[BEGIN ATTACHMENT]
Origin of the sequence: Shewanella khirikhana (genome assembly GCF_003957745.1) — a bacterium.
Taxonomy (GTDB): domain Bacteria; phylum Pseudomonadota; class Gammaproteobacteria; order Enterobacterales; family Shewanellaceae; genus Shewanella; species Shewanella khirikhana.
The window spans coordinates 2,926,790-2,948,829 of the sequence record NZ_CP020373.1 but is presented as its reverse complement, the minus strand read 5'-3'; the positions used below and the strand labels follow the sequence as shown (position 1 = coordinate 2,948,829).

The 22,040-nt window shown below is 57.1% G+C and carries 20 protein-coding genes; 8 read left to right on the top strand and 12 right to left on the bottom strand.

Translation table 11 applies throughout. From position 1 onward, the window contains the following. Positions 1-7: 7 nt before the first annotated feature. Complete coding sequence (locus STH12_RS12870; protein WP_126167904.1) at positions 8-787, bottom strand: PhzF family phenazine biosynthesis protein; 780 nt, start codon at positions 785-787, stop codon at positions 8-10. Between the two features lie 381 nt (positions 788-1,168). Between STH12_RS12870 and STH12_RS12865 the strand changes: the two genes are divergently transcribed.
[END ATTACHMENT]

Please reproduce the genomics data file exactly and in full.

Origin of the sequence: Shewanella khirikhana (genome assembly GCF_003957745.1) — a bacterium.
Taxonomy (GTDB): domain Bacteria; phylum Pseudomonadota; class Gammaproteobacteria; order Enterobacterales; family Shewanellaceae; genus Shewanella; species Shewanella khirikhana.
The window spans coordinates 2,926,790-2,948,829 of the sequence record NZ_CP020373.1 but is presented as its reverse complement, the minus strand read 5'-3'; the positions used below and the strand labels follow the sequence as shown (position 1 = coordinate 2,948,829).

The 22,040-nt window shown below is 57.1% G+C and carries 20 protein-coding genes; 8 read left to right on the top strand and 12 right to left on the bottom strand.

Translation table 11 applies throughout. From position 1 onward, the window contains the following. Positions 1-7: 7 nt before the first annotated feature. Complete coding sequence (locus STH12_RS12870; protein WP_126167904.1) at positions 8-787, bottom strand: PhzF family phenazine biosynthesis protein; 780 nt, start codon at positions 785-787, stop codon at positions 8-10. Between the two features lie 381 nt (positions 788-1,168). Between STH12_RS12870 and STH12_RS12865 the strand changes: the two genes are divergently transcribed.